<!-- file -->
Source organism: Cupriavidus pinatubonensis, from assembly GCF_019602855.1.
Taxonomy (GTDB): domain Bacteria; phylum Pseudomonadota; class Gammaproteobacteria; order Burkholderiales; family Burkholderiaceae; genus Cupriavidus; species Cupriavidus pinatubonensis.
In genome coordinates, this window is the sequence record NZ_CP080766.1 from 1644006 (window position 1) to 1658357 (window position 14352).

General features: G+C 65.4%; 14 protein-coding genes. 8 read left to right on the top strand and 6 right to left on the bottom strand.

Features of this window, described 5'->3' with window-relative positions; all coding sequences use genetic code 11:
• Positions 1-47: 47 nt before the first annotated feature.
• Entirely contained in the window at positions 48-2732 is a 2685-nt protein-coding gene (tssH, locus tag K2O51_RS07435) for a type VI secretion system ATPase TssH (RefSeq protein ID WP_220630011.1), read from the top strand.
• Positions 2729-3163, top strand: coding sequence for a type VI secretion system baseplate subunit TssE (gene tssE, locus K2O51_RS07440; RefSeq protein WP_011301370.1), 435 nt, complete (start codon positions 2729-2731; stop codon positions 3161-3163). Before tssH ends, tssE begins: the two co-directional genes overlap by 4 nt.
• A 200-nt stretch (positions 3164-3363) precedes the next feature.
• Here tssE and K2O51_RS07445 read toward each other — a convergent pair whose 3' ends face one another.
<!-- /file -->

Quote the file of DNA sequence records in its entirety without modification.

Source organism: Cupriavidus pinatubonensis, from assembly GCF_019602855.1.
Taxonomy (GTDB): domain Bacteria; phylum Pseudomonadota; class Gammaproteobacteria; order Burkholderiales; family Burkholderiaceae; genus Cupriavidus; species Cupriavidus pinatubonensis.
In genome coordinates, this window is the sequence record NZ_CP080766.1 from 1644006 (window position 1) to 1658357 (window position 14352).

General features: G+C 65.4%; 14 protein-coding genes. 8 read left to right on the top strand and 6 right to left on the bottom strand.

Features of this window, described 5'->3' with window-relative positions; all coding sequences use genetic code 11:
• Positions 1-47: 47 nt before the first annotated feature.
• Entirely contained in the window at positions 48-2732 is a 2685-nt protein-coding gene (tssH, locus tag K2O51_RS07435) for a type VI secretion system ATPase TssH (RefSeq protein ID WP_220630011.1), read from the top strand.
• Positions 2729-3163, top strand: coding sequence for a type VI secretion system baseplate subunit TssE (gene tssE, locus K2O51_RS07440; RefSeq protein WP_011301370.1), 435 nt, complete (start codon positions 2729-2731; stop codon positions 3161-3163). Before tssH ends, tssE begins: the two co-directional genes overlap by 4 nt.
• A 200-nt stretch (positions 3164-3363) precedes the next feature.
• Here tssE and K2O51_RS07445 read toward each other — a convergent pair whose 3' ends face one another.